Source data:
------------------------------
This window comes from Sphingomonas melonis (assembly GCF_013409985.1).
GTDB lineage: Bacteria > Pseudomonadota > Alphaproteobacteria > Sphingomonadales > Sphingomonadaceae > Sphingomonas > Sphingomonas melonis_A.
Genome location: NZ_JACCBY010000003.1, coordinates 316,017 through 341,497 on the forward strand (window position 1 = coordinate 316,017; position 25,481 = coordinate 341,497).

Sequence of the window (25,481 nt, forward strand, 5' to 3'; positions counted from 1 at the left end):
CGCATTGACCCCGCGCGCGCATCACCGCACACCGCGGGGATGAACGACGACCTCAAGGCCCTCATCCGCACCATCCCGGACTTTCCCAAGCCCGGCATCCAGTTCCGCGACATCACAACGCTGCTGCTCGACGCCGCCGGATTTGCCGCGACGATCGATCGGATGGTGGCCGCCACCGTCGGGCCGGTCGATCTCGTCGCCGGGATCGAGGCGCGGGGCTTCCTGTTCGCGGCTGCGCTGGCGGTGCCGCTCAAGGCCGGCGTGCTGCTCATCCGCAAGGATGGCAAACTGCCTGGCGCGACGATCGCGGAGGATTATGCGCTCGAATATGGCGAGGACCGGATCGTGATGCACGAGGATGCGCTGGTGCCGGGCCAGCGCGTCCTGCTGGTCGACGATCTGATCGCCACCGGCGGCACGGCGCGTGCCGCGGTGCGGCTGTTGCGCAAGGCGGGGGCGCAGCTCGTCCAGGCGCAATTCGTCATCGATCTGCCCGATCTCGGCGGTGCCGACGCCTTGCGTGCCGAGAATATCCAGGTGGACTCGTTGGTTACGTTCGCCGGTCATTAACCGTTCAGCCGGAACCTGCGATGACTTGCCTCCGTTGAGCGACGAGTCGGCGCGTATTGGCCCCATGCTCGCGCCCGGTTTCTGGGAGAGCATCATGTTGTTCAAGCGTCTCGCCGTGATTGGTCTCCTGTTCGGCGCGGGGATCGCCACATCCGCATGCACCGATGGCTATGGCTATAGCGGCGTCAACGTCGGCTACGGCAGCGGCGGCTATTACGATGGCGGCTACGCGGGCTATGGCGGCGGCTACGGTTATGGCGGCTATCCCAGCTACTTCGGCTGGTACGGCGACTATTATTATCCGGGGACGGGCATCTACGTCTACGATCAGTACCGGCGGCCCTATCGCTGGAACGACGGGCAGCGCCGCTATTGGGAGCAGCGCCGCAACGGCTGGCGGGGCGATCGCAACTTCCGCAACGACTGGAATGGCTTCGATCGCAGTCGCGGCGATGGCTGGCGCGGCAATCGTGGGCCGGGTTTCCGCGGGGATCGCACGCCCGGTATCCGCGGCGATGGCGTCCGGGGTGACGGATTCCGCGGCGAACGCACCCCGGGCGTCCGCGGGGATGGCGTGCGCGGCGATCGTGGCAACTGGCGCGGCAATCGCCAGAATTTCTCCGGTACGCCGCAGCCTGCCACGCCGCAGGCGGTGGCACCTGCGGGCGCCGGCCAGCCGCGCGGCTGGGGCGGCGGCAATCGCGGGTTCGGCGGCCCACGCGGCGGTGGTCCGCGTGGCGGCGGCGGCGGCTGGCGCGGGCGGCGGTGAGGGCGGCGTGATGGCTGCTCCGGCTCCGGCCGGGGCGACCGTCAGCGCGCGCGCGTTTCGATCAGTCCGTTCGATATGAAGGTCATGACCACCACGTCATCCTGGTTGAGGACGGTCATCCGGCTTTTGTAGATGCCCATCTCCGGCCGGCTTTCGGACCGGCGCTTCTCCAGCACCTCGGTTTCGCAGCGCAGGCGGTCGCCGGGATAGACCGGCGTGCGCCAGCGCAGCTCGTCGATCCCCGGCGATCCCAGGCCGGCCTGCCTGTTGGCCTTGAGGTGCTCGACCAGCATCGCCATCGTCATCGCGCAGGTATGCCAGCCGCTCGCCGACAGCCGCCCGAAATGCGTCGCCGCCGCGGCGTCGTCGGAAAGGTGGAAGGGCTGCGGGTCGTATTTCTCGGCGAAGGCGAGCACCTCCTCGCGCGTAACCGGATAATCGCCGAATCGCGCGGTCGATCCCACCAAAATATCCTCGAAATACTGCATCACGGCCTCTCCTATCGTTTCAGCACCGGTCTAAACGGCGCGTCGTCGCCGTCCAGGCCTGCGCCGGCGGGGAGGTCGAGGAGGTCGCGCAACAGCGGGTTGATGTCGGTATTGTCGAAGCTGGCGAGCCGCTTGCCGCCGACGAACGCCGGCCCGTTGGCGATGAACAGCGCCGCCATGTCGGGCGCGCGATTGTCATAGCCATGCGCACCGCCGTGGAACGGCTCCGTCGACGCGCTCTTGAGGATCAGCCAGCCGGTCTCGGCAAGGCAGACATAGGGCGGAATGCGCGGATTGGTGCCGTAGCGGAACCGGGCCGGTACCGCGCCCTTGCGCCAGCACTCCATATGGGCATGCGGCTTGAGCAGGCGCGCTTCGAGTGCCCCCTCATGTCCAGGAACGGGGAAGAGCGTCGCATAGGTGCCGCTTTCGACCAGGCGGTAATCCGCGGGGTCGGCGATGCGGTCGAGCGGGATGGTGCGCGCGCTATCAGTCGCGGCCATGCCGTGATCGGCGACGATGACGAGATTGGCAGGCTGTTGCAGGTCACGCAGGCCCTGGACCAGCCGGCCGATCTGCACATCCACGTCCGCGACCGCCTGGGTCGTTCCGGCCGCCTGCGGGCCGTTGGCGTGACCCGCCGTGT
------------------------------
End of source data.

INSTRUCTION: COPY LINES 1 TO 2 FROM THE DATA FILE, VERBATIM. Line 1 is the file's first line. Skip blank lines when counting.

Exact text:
This window comes from Sphingomonas melonis (assembly GCF_013409985.1).
GTDB lineage: Bacteria > Pseudomonadota > Alphaproteobacteria > Sphingomonadales > Sphingomonadaceae > Sphingomonas > Sphingomonas melonis_A.